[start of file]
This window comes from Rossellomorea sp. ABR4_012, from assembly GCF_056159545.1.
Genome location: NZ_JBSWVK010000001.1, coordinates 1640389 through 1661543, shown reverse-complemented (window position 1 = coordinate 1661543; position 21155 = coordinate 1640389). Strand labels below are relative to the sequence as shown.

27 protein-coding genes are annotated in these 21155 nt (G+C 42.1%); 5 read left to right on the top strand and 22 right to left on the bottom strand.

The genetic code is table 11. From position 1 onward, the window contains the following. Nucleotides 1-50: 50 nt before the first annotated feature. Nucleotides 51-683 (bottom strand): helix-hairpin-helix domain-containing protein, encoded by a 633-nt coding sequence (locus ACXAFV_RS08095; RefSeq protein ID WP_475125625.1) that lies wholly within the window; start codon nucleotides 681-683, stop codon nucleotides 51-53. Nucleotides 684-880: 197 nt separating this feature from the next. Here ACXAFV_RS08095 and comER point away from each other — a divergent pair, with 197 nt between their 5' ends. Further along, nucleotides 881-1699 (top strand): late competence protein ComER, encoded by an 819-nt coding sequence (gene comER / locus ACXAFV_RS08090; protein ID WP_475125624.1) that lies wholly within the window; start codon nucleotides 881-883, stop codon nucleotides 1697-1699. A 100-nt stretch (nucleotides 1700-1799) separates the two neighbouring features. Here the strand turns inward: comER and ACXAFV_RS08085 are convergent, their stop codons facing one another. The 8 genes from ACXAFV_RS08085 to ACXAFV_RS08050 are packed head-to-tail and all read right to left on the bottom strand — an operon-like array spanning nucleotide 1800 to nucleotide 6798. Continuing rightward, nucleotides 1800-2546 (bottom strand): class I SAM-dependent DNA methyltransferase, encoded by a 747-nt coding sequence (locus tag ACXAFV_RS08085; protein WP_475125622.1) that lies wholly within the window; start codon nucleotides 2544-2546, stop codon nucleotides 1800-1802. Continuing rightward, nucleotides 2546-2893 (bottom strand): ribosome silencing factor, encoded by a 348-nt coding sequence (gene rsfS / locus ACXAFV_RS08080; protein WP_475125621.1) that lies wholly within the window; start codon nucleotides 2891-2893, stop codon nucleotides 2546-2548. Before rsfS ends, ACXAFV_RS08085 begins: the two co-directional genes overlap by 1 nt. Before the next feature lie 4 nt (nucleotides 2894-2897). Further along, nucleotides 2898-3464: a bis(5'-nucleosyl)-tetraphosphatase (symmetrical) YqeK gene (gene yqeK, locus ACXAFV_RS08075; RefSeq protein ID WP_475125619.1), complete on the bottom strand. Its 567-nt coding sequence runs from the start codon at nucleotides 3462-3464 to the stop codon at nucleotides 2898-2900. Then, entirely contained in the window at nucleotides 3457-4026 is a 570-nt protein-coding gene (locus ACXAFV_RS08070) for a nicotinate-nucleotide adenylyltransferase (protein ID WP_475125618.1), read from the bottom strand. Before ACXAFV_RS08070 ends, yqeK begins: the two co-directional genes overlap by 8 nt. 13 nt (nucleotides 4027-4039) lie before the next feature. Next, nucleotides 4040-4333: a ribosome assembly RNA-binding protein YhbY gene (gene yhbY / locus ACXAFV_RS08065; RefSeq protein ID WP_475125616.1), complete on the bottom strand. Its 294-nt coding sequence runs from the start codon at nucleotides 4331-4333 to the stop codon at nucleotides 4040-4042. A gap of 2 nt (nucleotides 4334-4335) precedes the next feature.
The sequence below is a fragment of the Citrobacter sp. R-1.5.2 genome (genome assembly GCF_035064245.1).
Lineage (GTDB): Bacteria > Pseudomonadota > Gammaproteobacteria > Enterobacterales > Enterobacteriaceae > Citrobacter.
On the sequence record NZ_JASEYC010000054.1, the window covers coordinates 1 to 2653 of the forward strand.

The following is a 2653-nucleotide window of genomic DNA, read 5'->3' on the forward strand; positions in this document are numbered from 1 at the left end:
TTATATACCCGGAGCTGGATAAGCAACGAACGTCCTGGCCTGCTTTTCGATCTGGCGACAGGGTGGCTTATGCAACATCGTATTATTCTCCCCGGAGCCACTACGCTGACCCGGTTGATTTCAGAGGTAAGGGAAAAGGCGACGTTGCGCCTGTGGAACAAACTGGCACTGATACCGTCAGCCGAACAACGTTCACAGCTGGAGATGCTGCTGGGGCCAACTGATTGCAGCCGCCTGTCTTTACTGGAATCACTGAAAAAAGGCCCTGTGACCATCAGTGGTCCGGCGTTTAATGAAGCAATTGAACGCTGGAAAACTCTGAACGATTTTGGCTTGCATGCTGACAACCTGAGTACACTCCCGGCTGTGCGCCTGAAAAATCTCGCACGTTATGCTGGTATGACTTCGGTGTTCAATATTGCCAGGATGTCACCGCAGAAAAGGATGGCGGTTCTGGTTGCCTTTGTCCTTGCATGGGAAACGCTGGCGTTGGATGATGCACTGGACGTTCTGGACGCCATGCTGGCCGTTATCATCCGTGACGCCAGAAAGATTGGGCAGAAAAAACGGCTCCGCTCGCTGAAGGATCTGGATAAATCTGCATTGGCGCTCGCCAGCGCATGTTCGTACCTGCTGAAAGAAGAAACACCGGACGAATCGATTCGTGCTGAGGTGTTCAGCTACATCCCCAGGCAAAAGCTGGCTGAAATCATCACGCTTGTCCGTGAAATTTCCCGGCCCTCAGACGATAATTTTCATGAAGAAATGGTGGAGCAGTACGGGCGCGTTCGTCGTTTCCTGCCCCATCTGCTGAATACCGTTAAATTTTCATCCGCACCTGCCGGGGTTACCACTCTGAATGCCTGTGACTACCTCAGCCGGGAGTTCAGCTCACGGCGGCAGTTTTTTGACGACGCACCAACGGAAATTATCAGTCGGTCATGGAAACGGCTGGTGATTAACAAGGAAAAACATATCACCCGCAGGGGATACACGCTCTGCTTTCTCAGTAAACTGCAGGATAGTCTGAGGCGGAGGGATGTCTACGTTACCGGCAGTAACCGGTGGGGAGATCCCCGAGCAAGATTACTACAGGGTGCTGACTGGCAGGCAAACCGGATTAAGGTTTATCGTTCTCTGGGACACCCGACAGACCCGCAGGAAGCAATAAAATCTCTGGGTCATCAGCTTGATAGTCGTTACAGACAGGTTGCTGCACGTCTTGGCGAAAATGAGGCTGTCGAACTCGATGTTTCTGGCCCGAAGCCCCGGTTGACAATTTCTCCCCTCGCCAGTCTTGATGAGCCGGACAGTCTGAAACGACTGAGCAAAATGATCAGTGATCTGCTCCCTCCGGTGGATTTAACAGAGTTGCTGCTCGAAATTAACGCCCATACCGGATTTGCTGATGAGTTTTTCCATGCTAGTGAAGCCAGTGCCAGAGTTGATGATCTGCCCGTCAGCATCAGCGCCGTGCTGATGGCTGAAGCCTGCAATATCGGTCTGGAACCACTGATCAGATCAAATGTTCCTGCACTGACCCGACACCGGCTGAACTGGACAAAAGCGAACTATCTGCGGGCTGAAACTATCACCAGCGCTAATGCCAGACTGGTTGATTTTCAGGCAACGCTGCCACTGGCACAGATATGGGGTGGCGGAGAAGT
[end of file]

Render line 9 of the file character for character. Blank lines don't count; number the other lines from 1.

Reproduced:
TTATATACCCGGAGCTGGATAAGCAACGAACGTCCTGGCCTGCTTTTCGATCTGGCGACAGGGTGGCTTATGCAACATCGTATTATTCTCCCCGGAGCCACTACGCTGACCCGGTTGATTTCAGAGGTAAGGGAAAAGGCGACGTTGCGCCTGTGGAACAAACTGGCACTGATACCGTCAGCCGAACAACGTTCACAGCTGGAGATGCTGCTGGGGCCAACTGATTGCAGCCGCCTGTCTTTACTGGAATCACTGAAAAAAGGCCCTGTGACCATCAGTGGTCCGGCGTTTAATGAAGCAATTGAACGCTGGAAAACTCTGAACGATTTTGGCTTGCATGCTGACAACCTGAGTACACTCCCGGCTGTGCGCCTGAAAAATCTCGCACGTTATGCTGGTATGACTTCGGTGTTCAATATTGCCAGGATGTCACCGCAGAAAAGGATGGCGGTTCTGGTTGCCTTTGTCCTTGCATGGGAAACGCTGGCGTTGGATGATGCACTGGACGTTCTGGACGCCATGCTGGCCGTTATCATCCGTGACGCCAGAAAGATTGGGCAGAAAAAACGGCTCCGCTCGCTGAAGGATCTGGATAAATCTGCATTGGCGCTCGCCAGCGCATGTTCGTACCTGCTGAAAGAAGAAACACCGGACGAATCGATTCGTGCTGAGGTGTTCAGCTACATCCCCAGGCAAAAGCTGGCTGAAATCATCACGCTTGTCCGTGAAATTTCCCGGCCCTCAGACGATAATTTTCATGAAGAAATGGTGGAGCAGTACGGGCGCGTTCGTCGTTTCCTGCCCCATCTGCTGAATACCGTTAAATTTTCATCCGCACCTGCCGGGGTTACCACTCTGAATGCCTGTGACTACCTCAGCCGGGAGTTCAGCTCACGGCGGCAGTTTTTTGACGACGCACCAACGGAAATTATCAGTCGGTCATGGAAACGGCTGGTGATTAACAAGGAAAAACATATCACCCGCAGGGGATACACGCTCTGCTTTCTCAGTAAACTGCAGGATAGTCTGAGGCGGAGGGATGTCTACGTTACCGGCAGTAACCGGTGGGGAGATCCCCGAGCAAGATTACTACAGGGTGCTGACTGGCAGGCAAACCGGATTAAGGTTTATCGTTCTCTGGGACACCCGACAGACCCGCAGGAAGCAATAAAATCTCTGGGTCATCAGCTTGATAGTCGTTACAGACAGGTTGCTGCACGTCTTGGCGAAAATGAGGCTGTCGAACTCGATGTTTCTGGCCCGAAGCCCCGGTTGACAATTTCTCCCCTCGCCAGTCTTGATGAGCCGGACAGTCTGAAACGACTGAGCAAAATGATCAGTGATCTGCTCCCTCCGGTGGATTTAACAGAGTTGCTGCTCGAAATTAACGCCCATACCGGATTTGCTGATGAGTTTTTCCATGCTAGTGAAGCCAGTGCCAGAGTTGATGATCTGCCCGTCAGCATCAGCGCCGTGCTGATGGCTGAAGCCTGCAATATCGGTCTGGAACCACTGATCAGATCAAATGTTCCTGCACTGACCCGACACCGGCTGAACTGGACAAAAGCGAACTATCTGCGGGCTGAAACTATCACCAGCGCTAATGCCAGACTGGTTGATTTTCAGGCAACGCTGCCACTGGCACAGATATGGGGTGGCGGAGAAGT